Stephen Kinnock: I think it is important to see Simla and the UN resolutions as a framework for peace. What is very important in all those resolutions is that the agreements and peace negotiations have to be between all the parties. That is the key point about not taking unilateral action, which I will come to.

The Labour party does not interfere with the internal affairs of other nations, but we do seek to uphold what we see as universal values; namely, respect for the rule of law, support for democracy and the promotion of universal rights and freedoms. Where we see those principles being violated, we will comment, and we will urge other Governments to take action and change course.

Fifty years after Simla, we recognise that the situation on the ground is deeply troubling. By some accounts, as many as 95,000 people have been killed in the last 30 years alone, and Kashmir is recognised as the most heavily militarised place in the world. It is deeply distressing that Kashmir has become a political football in a sordid game of great power competition between India, China and Pakistan. What a dangerous game that is, given that each of those nations holds nuclear capabilities.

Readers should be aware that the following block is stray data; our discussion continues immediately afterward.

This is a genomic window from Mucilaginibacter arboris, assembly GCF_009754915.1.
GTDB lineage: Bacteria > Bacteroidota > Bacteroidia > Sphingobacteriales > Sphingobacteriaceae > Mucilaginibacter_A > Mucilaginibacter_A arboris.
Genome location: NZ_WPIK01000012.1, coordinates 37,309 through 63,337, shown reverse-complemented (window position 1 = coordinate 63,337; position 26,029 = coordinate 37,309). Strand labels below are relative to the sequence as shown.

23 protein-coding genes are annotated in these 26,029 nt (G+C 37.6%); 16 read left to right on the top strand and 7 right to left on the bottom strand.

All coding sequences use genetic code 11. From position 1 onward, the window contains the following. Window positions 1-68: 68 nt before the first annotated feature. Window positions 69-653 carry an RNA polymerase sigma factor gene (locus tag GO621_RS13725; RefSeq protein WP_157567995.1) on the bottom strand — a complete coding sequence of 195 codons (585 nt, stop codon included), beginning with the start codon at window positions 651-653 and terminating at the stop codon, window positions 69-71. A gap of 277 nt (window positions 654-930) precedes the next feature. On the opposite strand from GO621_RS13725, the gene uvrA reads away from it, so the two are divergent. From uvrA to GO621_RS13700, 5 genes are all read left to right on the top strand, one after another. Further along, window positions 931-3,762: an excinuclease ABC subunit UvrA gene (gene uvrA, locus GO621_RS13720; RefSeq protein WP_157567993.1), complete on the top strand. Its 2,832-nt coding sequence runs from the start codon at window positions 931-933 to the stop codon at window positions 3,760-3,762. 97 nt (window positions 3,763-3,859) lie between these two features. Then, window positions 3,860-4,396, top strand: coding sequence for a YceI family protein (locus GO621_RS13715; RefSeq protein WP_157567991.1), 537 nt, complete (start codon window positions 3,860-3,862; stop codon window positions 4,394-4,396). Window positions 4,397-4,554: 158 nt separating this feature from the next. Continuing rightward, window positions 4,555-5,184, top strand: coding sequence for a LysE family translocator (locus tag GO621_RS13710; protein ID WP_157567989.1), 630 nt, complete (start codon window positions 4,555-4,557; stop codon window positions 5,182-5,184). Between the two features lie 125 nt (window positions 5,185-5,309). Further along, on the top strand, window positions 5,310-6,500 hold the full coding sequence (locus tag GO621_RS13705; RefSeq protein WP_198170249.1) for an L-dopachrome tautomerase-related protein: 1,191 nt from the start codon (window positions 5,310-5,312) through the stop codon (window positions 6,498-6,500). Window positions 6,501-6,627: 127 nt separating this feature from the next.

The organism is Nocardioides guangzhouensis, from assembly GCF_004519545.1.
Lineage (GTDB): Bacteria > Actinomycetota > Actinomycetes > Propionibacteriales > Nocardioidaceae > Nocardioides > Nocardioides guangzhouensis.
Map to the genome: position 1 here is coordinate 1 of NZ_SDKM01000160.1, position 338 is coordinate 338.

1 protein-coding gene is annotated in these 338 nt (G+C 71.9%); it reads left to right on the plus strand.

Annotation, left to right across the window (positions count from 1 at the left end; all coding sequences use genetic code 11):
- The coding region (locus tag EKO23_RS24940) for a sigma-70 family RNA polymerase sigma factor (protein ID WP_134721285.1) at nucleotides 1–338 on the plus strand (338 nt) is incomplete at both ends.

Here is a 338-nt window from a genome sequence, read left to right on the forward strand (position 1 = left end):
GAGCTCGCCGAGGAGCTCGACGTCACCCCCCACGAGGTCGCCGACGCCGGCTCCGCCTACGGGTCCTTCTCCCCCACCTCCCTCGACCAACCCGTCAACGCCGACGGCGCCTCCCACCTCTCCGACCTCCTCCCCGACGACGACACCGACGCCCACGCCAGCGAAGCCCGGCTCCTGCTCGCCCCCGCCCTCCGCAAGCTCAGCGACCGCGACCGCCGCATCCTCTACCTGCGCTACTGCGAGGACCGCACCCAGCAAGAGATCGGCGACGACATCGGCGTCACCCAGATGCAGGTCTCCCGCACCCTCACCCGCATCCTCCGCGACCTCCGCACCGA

Mr Steve Baker: Will the hon. Gentleman give way?

Stephen Kinnock: I apologise to the hon. Gentleman, but I am going to have to push on.

On 5 August 2019, the Indian Government’s Jammu and Kashmir Reorganisation Act unilaterally revoked article 370 and replaced the autonomous state of Jammu and Kashmir with two new union territories governed directly by New Delhi: Jammu and Kashmir, and Ladakh. What followed was an Indian army-imposed lockdown in Jammu and Kashmir, lasting until February 2021, in tandem with a communications blackout. The lockdown and the internet ban had a far-reaching impact on every aspect of life for the Kashmiri people; education, health services and media freedom were all undermined. The Indian Government maintain that their decision to unilaterally revoke article 370 is an internal matter, claiming that such actions do not interfere with the boundaries of the territory or the line of control, and citing security concerns based on attacks by what New Delhi believes to be Pakistan-backed militant groups. Indeed, we all recall with great sadness the tragic suicide-bomb attack on 14 February 2019, which targeted Indian soldiers in Kashmir.